My students Tweeted that I actually camped and my daughter, at home in the States, thought that I may had hit my head or something. Nope, I didn't hit my head! It was just a very pleasant surprise! (And just so you know, I'd be HAPPY to camp... in Central Australia... in a swag again! ... but only under those conditions!)

Here's to more surprises!
Mrs. McGuire

On The Road To The Fly

Monday, June 1, 2009


As our student adventure continues and we become more acclimated to the time, climate, food, and Australian slang terms (this is the best part) our experiences are having more of an impact. On our second day here we had the privilege of taking a drive on one of the top drives in the world. We were heading to the Otway Ranges and we went along the Southern Australian coast to get there. The road we took is known as The Great Ocean Road.

This road was built by Australians after WWI and during a time of economic depression provided many with desperately needed jobs. The took about 15 to construct and was built using dynamite, pick axes, and shovels. The road takes you along the southern coast of Australia and is quite windy in many sections. We were provided with lots of historical information about this area and the road itself by our travel manager Amanda. In many sections of the road we were told that there have been fires during periods of drought that have destroyed the landscape, including the great bush fire of 1983 (Also called Ash Wednesday). We were also treated with many spectacular panoramic views of the varying coastline. One of my favorite views is capture in the picture below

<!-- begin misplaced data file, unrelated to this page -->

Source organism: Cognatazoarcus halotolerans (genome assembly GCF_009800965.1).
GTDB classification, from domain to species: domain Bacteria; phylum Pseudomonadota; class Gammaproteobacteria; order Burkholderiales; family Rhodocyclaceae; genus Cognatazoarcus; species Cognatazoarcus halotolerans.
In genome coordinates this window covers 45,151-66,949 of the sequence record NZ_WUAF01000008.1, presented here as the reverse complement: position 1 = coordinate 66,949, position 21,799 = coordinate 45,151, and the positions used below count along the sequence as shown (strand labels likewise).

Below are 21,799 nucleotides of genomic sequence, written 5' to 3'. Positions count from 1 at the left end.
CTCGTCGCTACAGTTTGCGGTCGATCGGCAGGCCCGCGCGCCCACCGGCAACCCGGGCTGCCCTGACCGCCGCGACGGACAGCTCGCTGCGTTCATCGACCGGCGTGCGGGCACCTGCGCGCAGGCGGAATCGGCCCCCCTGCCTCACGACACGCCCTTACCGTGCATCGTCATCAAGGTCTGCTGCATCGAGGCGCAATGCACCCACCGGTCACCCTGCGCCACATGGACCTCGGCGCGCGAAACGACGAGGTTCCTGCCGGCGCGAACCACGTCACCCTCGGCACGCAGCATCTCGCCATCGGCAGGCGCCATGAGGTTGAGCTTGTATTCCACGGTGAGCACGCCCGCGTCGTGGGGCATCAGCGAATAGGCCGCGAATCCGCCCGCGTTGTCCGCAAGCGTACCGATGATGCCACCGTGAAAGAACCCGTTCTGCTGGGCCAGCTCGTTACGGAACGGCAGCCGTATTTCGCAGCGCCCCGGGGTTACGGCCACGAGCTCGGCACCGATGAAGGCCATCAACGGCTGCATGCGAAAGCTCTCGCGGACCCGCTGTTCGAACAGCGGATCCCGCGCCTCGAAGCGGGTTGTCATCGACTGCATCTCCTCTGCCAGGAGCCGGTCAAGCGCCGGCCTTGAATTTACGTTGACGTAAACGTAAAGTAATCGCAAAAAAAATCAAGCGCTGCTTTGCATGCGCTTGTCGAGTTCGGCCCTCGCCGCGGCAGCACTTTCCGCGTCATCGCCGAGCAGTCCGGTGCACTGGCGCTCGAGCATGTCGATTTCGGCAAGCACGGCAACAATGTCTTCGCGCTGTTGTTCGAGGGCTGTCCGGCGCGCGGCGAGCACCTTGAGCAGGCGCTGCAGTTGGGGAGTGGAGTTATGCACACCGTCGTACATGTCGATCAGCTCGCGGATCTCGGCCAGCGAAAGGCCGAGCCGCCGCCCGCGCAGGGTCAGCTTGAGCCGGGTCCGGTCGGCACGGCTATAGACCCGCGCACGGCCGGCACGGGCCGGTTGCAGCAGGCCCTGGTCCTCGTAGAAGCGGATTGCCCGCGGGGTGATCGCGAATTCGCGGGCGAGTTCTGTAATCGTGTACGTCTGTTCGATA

Upon our arrival to Otway the first order of business, besides lunch, was for the students to learn about the types of trees that are in the area. The best part was the students all were going to plant two different trees. The two types of trees they planted were Mountain Ash and Myrtle Beech. We had a fantastic guide during our time at Otway, his name is Peter. He shared a many great things about rain forests, climate change, the cyclical environment of the rain forest, and the impact rain forests have on our environment. One of our students, Sophie Bridges, had the opportunity to conduct a brief interview of Peter which is below.